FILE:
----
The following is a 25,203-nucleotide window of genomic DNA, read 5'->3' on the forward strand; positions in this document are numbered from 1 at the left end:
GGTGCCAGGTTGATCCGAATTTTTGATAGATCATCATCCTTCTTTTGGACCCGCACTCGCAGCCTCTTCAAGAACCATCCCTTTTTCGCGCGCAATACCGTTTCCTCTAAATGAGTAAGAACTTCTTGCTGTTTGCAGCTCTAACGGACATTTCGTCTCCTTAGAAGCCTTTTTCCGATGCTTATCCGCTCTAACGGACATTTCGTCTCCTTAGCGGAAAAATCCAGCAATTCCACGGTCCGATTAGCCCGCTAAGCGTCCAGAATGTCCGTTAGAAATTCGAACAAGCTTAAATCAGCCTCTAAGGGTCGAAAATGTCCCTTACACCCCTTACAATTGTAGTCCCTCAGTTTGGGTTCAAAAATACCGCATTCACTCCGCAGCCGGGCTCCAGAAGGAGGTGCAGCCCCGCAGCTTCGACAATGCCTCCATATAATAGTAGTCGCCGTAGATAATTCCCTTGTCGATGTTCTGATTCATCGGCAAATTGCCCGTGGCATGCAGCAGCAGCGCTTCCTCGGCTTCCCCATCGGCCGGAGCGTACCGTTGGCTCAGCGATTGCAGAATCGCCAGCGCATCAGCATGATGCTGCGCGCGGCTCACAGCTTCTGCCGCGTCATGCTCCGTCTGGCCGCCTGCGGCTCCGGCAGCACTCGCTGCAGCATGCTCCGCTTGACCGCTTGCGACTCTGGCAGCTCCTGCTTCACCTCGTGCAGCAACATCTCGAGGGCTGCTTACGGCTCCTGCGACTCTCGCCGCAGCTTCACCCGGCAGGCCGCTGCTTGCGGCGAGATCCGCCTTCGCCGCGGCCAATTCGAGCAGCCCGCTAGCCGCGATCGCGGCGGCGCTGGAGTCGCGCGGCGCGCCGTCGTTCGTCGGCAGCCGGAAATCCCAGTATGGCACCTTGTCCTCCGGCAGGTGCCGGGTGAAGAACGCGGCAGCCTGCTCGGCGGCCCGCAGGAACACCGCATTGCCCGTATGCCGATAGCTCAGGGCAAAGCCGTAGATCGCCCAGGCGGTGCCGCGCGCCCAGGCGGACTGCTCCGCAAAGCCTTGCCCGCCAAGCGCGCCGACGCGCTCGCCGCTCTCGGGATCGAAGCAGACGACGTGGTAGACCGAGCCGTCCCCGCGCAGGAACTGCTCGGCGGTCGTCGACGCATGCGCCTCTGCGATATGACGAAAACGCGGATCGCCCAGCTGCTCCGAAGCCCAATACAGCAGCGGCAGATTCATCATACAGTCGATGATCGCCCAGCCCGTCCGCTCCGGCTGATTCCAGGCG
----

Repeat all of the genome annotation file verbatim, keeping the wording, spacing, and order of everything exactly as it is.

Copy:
The following is a 25,203-nucleotide window of genomic DNA, read 5'->3' on the forward strand; positions in this document are numbered from 1 at the left end:
GGTGCCAGGTTGATCCGAATTTTTGATAGATCATCATCCTTCTTTTGGACCCGCACTCGCAGCCTCTTCAAGAACCATCCCTTTTTCGCGCGCAATACCGTTTCCTCTAAATGAGTAAGAACTTCTTGCTGTTTGCAGCTCTAACGGACATTTCGTCTCCTTAGAAGCCTTTTTCCGATGCTTATCCGCTCTAACGGACATTTCGTCTCCTTAGCGGAAAAATCCAGCAATTCCACGGTCCGATTAGCCCGCTAAGCGTCCAGAATGTCCGTTAGAAATTCGAACAAGCTTAAATCAGCCTCTAAGGGTCGAAAATGTCCCTTACACCCCTTACAATTGTAGTCCCTCAGTTTGGGTTCAAAAATACCGCATTCACTCCGCAGCCGGGCTCCAGAAGGAGGTGCAGCCCCGCAGCTTCGACAATGCCTCCATATAATAGTAGTCGCCGTAGATAATTCCCTTGTCGATGTTCTGATTCATCGGCAAATTGCCCGTGGCATGCAGCAGCAGCGCTTCCTCGGCTTCCCCATCGGCCGGAGCGTACCGTTGGCTCAGCGATTGCAGAATCGCCAGCGCATCAGCATGATGCTGCGCGCGGCTCACAGCTTCTGCCGCGTCATGCTCCGTCTGGCCGCCTGCGGCTCCGGCAGCACTCGCTGCAGCATGCTCCGCTTGACCGCTTGCGACTCTGGCAGCTCCTGCTTCACCTCGTGCAGCAACATCTCGAGGGCTGCTTACGGCTCCTGCGACTCTCGCCGCAGCTTCACCCGGCAGGCCGCTGCTTGCGGCGAGATCCGCCTTCGCCGCGGCCAATTCGAGCAGCCCGCTAGCCGCGATCGCGGCGGCGCTGGAGTCGCGCGGCGCGCCGTCGTTCGTCGGCAGCCGGAAATCCCAGTATGGCACCTTGTCCTCCGGCAGGTGCCGGGTGAAGAACGCGGCAGCCTGCTCGGCGGCCCGCAGGAACACCGCATTGCCCGTATGCCGATAGCTCAGGGCAAAGCCGTAGATCGCCCAGGCGGTGCCGCGCGCCCAGGCGGACTGCTCCGCAAAGCCTTGCCCGCCAAGCGCGCCGACGCGCTCGCCGCTCTCGGGATCGAAGCAGACGACGTGGTAGACCGAGCCGTCCCCGCGCAGGAACTGCTCGGCGGTCGTCGACGCATGCGCCTCTGCGATATGACGAAAACGCGGATCGCCCAGCTGCTCCGAAGCCCAATACAGCAGCGGCAGATTCATCATACAGTCGATGATCGCCCAGCCCGTCCGCTCCGGCTGATTCCAGGCG